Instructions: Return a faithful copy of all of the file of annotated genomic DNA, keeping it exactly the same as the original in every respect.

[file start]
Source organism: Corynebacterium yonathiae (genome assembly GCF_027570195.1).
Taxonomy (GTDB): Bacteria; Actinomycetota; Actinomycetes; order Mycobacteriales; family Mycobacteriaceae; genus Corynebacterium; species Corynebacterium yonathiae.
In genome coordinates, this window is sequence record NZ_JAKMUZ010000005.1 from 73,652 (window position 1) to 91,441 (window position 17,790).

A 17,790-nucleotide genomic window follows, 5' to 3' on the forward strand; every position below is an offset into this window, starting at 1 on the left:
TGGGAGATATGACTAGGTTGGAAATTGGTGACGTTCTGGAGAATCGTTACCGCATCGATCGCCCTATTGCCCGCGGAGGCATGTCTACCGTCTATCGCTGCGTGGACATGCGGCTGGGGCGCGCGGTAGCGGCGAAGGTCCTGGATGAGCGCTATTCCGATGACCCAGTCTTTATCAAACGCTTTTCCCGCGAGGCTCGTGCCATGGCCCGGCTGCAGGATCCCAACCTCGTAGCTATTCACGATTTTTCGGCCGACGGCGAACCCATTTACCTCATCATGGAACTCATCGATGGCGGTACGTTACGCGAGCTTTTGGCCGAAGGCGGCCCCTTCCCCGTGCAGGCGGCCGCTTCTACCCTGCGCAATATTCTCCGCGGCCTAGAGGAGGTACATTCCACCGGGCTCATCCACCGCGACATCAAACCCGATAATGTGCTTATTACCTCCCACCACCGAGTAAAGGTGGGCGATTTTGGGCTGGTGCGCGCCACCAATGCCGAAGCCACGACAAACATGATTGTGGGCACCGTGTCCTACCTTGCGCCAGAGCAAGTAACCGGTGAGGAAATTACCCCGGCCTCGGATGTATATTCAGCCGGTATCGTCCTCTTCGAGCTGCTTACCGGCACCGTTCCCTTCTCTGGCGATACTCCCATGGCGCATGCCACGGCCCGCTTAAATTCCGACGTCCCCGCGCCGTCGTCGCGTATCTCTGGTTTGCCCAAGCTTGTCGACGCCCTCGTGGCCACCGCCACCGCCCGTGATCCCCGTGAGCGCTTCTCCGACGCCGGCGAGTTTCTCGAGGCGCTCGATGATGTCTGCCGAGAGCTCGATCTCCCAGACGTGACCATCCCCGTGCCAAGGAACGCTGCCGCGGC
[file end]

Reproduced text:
Source organism: Corynebacterium yonathiae (genome assembly GCF_027570195.1).
Taxonomy (GTDB): Bacteria; Actinomycetota; Actinomycetes; order Mycobacteriales; family Mycobacteriaceae; genus Corynebacterium; species Corynebacterium yonathiae.
In genome coordinates, this window is sequence record NZ_JAKMUZ010000005.1 from 73,652 (window position 1) to 91,441 (window position 17,790).

A 17,790-nucleotide genomic window follows, 5' to 3' on the forward strand; every position below is an offset into this window, starting at 1 on the left:
TGGGAGATATGACTAGGTTGGAAATTGGTGACGTTCTGGAGAATCGTTACCGCATCGATCGCCCTATTGCCCGCGGAGGCATGTCTACCGTCTATCGCTGCGTGGACATGCGGCTGGGGCGCGCGGTAGCGGCGAAGGTCCTGGATGAGCGCTATTCCGATGACCCAGTCTTTATCAAACGCTTTTCCCGCGAGGCTCGTGCCATGGCCCGGCTGCAGGATCCCAACCTCGTAGCTATTCACGATTTTTCGGCCGACGGCGAACCCATTTACCTCATCATGGAACTCATCGATGGCGGTACGTTACGCGAGCTTTTGGCCGAAGGCGGCCCCTTCCCCGTGCAGGCGGCCGCTTCTACCCTGCGCAATATTCTCCGCGGCCTAGAGGAGGTACATTCCACCGGGCTCATCCACCGCGACATCAAACCCGATAATGTGCTTATTACCTCCCACCACCGAGTAAAGGTGGGCGATTTTGGGCTGGTGCGCGCCACCAATGCCGAAGCCACGACAAACATGATTGTGGGCACCGTGTCCTACCTTGCGCCAGAGCAAGTAACCGGTGAGGAAATTACCCCGGCCTCGGATGTATATTCAGCCGGTATCGTCCTCTTCGAGCTGCTTACCGGCACCGTTCCCTTCTCTGGCGATACTCCCATGGCGCATGCCACGGCCCGCTTAAATTCCGACGTCCCCGCGCCGTCGTCGCGTATCTCTGGTTTGCCCAAGCTTGTCGACGCCCTCGTGGCCACCGCCACCGCCCGTGATCCCCGTGAGCGCTTCTCCGACGCCGGCGAGTTTCTCGAGGCGCTCGATGATGTCTGCCGAGAGCTCGATCTCCCAGACGTGACCATCCCCGTGCCAAGGAACGCTGCCGCGGC